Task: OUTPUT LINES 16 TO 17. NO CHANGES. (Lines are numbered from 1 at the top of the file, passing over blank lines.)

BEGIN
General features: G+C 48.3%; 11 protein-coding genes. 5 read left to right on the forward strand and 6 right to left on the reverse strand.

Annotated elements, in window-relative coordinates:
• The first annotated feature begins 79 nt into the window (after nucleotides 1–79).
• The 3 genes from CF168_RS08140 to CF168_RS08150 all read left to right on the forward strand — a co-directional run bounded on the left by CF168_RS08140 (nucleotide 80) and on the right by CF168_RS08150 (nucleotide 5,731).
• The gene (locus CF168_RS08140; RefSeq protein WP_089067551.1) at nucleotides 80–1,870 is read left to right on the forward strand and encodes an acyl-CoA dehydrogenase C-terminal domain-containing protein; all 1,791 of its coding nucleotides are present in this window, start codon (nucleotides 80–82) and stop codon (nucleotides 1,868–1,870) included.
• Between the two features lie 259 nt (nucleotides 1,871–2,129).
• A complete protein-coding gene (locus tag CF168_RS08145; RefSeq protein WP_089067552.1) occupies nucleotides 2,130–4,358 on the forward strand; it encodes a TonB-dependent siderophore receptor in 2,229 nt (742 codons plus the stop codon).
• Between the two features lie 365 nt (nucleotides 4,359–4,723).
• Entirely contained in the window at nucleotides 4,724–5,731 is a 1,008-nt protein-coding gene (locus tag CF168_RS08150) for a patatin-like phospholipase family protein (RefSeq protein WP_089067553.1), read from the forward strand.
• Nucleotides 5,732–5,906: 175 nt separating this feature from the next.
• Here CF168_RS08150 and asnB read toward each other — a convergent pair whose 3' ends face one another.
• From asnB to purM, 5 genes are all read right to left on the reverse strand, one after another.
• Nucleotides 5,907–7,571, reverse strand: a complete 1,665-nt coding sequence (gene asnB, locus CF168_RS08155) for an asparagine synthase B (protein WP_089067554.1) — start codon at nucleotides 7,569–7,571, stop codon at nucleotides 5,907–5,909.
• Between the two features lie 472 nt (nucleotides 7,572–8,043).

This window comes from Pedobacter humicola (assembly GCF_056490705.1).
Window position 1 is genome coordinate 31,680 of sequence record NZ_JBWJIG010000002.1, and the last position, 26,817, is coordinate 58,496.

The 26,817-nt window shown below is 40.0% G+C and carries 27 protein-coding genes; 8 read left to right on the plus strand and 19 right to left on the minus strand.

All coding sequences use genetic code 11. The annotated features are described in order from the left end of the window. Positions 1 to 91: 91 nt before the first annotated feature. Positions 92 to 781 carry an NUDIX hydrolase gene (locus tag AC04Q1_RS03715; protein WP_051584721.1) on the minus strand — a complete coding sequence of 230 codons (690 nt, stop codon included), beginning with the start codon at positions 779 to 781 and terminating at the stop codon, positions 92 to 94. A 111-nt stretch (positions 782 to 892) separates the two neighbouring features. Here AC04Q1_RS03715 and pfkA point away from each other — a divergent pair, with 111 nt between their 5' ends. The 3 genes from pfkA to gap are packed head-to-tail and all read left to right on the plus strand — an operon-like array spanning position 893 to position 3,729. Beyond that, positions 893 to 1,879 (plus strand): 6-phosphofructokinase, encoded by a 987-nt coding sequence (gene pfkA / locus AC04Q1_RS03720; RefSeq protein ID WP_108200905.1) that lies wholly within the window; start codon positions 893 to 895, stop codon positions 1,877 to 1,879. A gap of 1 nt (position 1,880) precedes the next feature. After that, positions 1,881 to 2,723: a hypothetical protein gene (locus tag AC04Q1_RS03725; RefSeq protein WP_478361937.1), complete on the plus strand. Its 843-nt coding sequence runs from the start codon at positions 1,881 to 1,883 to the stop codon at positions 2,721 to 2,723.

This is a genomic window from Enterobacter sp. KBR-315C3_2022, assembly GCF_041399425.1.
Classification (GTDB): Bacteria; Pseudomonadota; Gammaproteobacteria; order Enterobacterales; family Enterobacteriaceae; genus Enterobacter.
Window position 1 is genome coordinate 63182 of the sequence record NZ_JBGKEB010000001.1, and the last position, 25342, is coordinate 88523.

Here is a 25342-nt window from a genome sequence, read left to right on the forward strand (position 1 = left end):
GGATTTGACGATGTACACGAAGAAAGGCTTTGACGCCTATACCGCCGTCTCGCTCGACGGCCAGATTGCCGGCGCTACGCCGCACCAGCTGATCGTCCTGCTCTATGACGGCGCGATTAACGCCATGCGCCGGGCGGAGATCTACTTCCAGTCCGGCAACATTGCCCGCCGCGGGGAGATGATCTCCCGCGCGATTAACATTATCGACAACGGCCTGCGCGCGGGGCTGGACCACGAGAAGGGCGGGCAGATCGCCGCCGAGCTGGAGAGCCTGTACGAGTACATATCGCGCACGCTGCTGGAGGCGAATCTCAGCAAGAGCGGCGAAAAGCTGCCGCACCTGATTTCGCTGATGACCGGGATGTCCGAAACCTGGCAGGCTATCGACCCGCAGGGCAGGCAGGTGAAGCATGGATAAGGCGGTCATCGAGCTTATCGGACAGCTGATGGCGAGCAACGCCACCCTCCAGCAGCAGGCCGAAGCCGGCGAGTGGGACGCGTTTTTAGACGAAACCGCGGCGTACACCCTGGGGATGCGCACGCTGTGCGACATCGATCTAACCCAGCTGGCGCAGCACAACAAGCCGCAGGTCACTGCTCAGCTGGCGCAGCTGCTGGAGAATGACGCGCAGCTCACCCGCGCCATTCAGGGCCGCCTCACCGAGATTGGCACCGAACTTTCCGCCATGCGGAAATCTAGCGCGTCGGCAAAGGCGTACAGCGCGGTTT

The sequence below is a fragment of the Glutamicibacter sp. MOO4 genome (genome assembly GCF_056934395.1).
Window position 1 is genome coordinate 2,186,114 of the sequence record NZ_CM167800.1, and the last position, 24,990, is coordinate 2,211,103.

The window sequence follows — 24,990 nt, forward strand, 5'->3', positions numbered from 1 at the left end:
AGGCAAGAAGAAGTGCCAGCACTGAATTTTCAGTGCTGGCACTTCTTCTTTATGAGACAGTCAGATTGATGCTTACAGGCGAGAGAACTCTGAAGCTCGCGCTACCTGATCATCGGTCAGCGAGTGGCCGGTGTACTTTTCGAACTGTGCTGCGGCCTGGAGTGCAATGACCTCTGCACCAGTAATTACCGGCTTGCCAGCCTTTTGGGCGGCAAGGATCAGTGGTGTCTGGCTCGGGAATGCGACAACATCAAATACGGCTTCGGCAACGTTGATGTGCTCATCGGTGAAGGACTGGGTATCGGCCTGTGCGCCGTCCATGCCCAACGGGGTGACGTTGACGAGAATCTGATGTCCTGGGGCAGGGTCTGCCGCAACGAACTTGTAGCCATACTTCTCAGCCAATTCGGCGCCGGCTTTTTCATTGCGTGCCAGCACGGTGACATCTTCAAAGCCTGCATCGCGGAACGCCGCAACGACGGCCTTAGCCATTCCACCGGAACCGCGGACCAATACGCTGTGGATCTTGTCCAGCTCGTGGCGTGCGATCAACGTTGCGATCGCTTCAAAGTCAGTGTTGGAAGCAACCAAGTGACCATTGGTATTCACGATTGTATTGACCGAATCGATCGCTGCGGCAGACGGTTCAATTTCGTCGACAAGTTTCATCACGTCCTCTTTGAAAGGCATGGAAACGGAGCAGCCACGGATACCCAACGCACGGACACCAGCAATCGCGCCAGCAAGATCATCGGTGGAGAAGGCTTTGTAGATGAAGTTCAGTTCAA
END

Window position 1 is genome coordinate 31,680 of sequence record NZ_JBWJIG010000002.1, and the last position, 26,817, is coordinate 58,496.

The 26,817-nt window shown below is 40.0% G+C and carries 27 protein-coding genes; 8 read left to right on the plus strand and 19 right to left on the minus strand.